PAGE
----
September 2, 2014

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Produce is coming on strong and should be plentiful

By Kay Brown
Kate’s Garden Gate
We certainly have had some nice days. In past years it rained a lot on Friday, and didn’t make market day very pleasant. This year it’s rained a lot but seemed to miss Friday.
Business is not what it used to be. There are not as many customers and some of the ones that used to come haven’t been back. We still have a good variety. It has been hard to have something to sell each week, because of the rain and cooler temps, but not many of the same vendors we used to have. Maybe that has made a difference. I don’t really know what the answer is.

 
WHAT DO YOU THINK?

IRS is at it again

By Don Chipman
For the Star-Gazette
Once again the IRS, part of the Administration Branch of our government, finds itself embroiled in yet another controversy. This time it is over “lost” e-mails.
How is it just the e-mails from Ms. Lerner’s hard drive are missing? How is it six higher-ups who work in the IRS received the e-mails from Lerner have suddenly become “lost,” while other insensitive e-mails are still in folders or on hard drives?

 
Outpouring of help reaffirms faith in people

By Roy Roberts
Trivia Too
Our friends, Jim and Joi Weakley Walker, former Beardstown High School graduates, live in Channahon. They have three children, Kellen, Collin and Cassi.
Joy quit teaching to open a bakery, and she became a real professional at baking and decorating cakes, many hundreds of them. The real reason for the bakery was so it would be a place she could be close to her oldest son, Kellen.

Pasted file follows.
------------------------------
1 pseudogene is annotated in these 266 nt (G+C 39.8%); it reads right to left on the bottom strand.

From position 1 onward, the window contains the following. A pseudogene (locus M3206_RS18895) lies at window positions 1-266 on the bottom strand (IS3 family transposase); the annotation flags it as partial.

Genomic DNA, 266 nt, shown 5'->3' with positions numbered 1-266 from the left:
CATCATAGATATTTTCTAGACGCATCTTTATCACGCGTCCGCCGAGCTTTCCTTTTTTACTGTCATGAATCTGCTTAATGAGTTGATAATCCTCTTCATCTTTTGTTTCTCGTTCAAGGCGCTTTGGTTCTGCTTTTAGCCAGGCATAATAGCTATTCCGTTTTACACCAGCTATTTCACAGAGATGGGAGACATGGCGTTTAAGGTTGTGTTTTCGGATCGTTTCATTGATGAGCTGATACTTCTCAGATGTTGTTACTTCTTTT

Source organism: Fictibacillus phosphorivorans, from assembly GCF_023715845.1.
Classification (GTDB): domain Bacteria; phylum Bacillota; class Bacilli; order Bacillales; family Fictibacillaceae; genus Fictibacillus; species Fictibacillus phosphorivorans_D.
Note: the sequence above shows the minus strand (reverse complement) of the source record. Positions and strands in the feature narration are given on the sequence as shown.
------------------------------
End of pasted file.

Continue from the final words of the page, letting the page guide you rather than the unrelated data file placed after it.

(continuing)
Kellen, a cross country runner while in college, started having seizures. During the past 20 years they have made over a dozen trips to Mayo Clinic for surgeries. Each surgery helped a little and eventually Kellen married a charming lady, Michelle (we remember being at the wedding), and they have two beautiful children, Kennedy, 4 and Landon, 2.

 
Fact-finding mission leaves aliens bewildered

By Freida Marie Crump
Coonridge Digest
Greetings from the Ridge.
I’ll admit that this doesn’t happen often, but last week an alien spacecraft landed in the middle of the Coonridge Memorial Park. The tavern wasn’t open yet so there was no traffic to speak of and since I’d gotten most of my housework done I shuffled over to see if I could be of assistance. I’ve sat on plenty of church committees so I was used to deciphering strange tongues. Here’s the translation of our meeting as best I can recall:

 
A most curious little Illinois railroad

By Leigh Morris
Our Place in History
When electric interurban railway fever swept the country at the dawn of the 20th century it often would transform otherwise shrewd men into irrational and even giddy investors.
Such seems to have been the case with Charles V. Chandler of Macomb. A civil war hero, philanthropist, political leader and respected banker, Chandler was not the sort of man who would jump into a highly speculative venture. Then he caught interurban fever.
Chandler decided to build a 20-mile railroad from Macomb south through the small town of Industry to the settlement known as Littleton. Chartered on Oct. 26, 1901, the Macomb & Illinois Western Railway officially opened for business on Jan. 1, 1904.

 
Summer reading program is ‘Frolicking in the Forest’

By Susan Carson
Virginia Happenings
Don't forget that the Virginia Public Library's Summer Reading Program is underway. Each Wednesday afternoon from 2 to 3:30 p.m. they are hosting a good time full of reading, crafts, games, treats and prizes. The first week is June 18, "Frolicking in the Forest" and week 2, June 25 is Down on the Farm; Moo! Oink! Neigh! Let's Pin the Tail on the Donkey and have fun making sheep.

 
If I knew then what I know now...I’d be head of tourism

By Roy Roberts
Trivia Too